Mere matter of education?
An education campaign is set to be launched in a bid to prevent a fresh outbreak of toxic blue-green algae at a south Norfolk beauty spot.The harmful spore, which has become a regular summertime problem at Diss Mere, can cause skin irritation and stomach upsets in humans and can prove fatal to dogs and fish stocks, if it blooms out of control.
An education campaign is set to be launched in a bid to prevent a fresh outbreak of toxic blue-green algae at a south Norfolk beauty spot.
The harmful spore, which has become a regular summertime problem at Diss Mere, can cause skin irritation and stomach upsets in humans and can prove fatal to dogs and fish stocks, if it blooms out of control.
Town officials are now set to begin a new offensive to try to educate people that feeding the birds can also fuel blue-green algae levels.
Diss Town Council is planning to place a new information board at the Mere's Mouth and to hold talks with local schoolchildren about the sensitive environmental balance of the picturesque water feature.
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Deborah Sarson, town clerk, said there was no simple solution to solving the blue-green algae problem and completely draining and dredging the Mere was 'completely out of the question'. She added that it was also 'impractical' to ban the feeding of the birds at the Mere.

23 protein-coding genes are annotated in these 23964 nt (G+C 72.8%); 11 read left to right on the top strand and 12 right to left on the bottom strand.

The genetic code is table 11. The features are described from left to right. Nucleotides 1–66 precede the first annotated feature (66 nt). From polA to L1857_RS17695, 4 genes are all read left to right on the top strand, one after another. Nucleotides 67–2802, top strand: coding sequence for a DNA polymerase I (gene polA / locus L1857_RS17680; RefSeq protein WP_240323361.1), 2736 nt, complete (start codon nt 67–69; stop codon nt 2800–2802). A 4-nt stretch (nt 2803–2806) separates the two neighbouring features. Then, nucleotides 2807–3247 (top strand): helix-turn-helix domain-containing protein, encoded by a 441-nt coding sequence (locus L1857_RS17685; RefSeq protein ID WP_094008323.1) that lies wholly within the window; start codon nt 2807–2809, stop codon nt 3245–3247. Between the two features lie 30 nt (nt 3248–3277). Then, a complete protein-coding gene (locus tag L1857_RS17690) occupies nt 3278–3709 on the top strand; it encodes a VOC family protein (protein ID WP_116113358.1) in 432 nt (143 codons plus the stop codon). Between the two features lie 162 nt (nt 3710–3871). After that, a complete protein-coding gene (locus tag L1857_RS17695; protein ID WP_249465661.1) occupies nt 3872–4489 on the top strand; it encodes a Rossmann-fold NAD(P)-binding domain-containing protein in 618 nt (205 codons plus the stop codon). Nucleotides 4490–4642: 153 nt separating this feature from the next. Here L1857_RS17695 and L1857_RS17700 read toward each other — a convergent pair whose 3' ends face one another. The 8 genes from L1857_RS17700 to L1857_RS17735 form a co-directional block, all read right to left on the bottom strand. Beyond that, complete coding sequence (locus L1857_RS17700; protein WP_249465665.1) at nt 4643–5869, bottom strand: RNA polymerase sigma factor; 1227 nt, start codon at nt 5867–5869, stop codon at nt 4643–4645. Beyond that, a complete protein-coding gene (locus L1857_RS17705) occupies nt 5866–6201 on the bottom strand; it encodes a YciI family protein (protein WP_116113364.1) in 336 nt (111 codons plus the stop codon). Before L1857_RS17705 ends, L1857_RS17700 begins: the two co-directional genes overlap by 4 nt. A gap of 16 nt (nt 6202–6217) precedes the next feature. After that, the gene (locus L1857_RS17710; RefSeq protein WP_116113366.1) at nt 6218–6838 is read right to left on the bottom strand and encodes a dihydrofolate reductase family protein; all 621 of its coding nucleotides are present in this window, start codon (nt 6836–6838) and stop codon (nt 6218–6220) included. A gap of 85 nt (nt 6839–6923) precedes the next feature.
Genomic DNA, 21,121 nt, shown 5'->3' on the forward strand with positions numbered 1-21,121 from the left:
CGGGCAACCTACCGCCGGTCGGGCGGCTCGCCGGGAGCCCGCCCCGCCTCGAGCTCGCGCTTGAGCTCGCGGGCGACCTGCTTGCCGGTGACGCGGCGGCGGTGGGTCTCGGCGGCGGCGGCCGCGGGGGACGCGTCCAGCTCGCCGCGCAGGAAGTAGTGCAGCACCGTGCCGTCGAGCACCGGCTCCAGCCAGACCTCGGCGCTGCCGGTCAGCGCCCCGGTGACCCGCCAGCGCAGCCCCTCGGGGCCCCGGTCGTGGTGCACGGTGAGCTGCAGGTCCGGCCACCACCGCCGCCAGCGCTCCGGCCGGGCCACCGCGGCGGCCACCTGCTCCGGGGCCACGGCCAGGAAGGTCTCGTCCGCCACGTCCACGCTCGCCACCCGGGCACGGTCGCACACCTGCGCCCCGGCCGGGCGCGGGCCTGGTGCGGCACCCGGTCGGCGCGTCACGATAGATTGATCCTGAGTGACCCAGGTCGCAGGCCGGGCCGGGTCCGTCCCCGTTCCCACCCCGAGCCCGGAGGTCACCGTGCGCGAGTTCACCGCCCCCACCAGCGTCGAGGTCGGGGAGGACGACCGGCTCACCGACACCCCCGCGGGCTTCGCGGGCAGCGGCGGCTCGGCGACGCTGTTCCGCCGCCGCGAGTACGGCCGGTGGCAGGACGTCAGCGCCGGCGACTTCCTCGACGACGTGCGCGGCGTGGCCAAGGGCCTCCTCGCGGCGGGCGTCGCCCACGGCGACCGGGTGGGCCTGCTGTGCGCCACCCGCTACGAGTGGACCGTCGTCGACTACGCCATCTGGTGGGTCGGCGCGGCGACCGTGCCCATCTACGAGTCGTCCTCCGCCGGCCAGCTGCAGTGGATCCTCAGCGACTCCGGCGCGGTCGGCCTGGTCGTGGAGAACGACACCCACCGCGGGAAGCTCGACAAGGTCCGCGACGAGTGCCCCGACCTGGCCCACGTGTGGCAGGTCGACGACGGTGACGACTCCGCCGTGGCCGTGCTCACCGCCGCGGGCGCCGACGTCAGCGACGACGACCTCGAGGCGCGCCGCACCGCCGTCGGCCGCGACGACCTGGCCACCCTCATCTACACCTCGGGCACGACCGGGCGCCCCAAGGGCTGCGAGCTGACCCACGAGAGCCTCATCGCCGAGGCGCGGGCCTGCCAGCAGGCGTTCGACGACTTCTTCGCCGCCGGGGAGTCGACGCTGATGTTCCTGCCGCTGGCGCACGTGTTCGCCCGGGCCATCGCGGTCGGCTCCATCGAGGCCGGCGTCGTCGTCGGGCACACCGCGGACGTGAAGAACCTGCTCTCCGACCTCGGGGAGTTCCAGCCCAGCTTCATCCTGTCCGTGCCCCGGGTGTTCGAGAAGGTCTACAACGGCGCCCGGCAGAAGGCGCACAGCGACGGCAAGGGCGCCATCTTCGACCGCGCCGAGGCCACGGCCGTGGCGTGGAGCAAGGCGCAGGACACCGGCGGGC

'The town council recognises that the age-old tradition of feeding the birds is a favourite activity for all generations and is a major attraction for bringing people into the town. Instead, the town council intends to embark on a campaign to raise awareness of the issue and educate the public about how to be responsible about feeding the birds,' she said.
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The town's last blue-green algae bloom was in August as a result of a potent combination of warm weather, sunlight and increased nutrient levels, caused by bread and bird droppings.
Mrs Sarson said the council was hoping to deter people from buying loaves of bread from the nearby Somerfield supermarket and tipping them into the Mere. The council is also set to approach local retailers about selling more nutrient-friendly pellets for feeding the ducks.
'The Mere is a gem in the heart of our town and we need to do everything we can to look after it and the wildlife it supports,' she said.